The song that the Christians sing, L’Homme armé, suggests that the world of paradisal innocence inhabited by the bird-songed women of the penultimate line is the victim of this curiosity and this drive toward possession and “discovery.” Man is literally “armed,” and his spiritual values are constantly at odds with a nature that is unarmed. Yet, the women are “maddening,” as if they are the solution to a puzzle or the satisfaction to a desire that is always one step beyond attainment. Here, Bishop is setting up a Blakean-type dichotomy between “innocence” and the world of “experience” or civilization, the religious-minded and “civilized” force of what Freud calls the “Superego.” The suggestion on Bishop’s part is that there is something innocent even in the Conquistadors, something primal in the self that identifies with the lush vegetation of the newfound Brazil of 1502—a world untouched and untainted by the experience of living and possessing.
The Bible’s Book of Genesis tells us that man falls from paradise, and the Book of Revelations promises not a return to Eden but a reward at the end of time that replaces that lost, yet simple, place of innocence. The tension and the substance of history (as suggested by the historical intent of the poem’s title) is not so much a question of how to get to the New Jerusalem but how to cope with the unquenchable desire for lost Eden and the proximity to God that Milton treats so comprehensively in Paradise Lost. And like Eden or the memory of it that is such a universal motif in what Carl Jung calls “the collective unconscious,” the lost state of natural innocence that was Brazil can never quite be regained, even through the imagination.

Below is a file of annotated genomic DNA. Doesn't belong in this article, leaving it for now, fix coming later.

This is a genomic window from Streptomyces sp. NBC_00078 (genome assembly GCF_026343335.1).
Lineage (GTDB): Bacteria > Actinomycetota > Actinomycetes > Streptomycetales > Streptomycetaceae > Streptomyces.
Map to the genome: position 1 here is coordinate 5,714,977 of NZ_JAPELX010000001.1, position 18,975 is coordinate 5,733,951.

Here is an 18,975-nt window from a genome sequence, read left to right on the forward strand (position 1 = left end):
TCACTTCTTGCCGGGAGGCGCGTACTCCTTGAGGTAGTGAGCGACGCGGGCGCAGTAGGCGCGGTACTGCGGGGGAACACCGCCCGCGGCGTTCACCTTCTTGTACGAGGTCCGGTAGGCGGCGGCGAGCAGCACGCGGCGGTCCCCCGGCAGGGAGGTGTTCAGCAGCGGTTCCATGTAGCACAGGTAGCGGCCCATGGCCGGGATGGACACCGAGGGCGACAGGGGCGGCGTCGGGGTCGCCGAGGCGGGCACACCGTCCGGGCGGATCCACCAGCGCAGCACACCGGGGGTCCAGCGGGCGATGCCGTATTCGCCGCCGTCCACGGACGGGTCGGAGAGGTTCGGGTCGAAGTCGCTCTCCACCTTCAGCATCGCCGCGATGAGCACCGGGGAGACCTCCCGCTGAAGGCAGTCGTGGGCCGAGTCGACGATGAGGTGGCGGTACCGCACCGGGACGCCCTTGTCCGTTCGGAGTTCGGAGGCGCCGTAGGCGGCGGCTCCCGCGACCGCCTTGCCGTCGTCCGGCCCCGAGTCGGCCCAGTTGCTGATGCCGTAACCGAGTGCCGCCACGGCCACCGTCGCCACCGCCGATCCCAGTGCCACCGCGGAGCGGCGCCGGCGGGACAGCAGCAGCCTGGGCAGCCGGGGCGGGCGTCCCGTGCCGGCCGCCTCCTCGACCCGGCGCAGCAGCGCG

In this context, Bishop is offering us a tropical elegy, a place where, as the Clark epigraph suggests, nature (innocence) and artifice (civilization) were once integrated in the kind of balance, where “loveliness” and “hell” are compatible and coexistent. Nature itself was a tapestry, a work of art that was complete. It is only civilization and all of its complex virtues that begs us to look behind it for whatever might be found. But the paradox is that the idea of the new paradise of “wealth and luxury” is somehow incongruous with the old. The New Jerusalem, which St. John of Patmos portrays as being a kind of holy Eldorado of gemology, is a far cry from the wild tapestry of “flowers,” “monster ferns,” and “giant water lilies” that are both the substance and the motifs of man’s original venue. Bishop cannot reconcile the two visions, yet it is that irreconcilability that is the substance and marvel of history. It is only through art, through the ability to imagine the relationship between the past of a January day in 1502 and the countless Januaries of the contemporary world, that we can reduce history to flash and find the connection between a paradise lost and a paradise regained.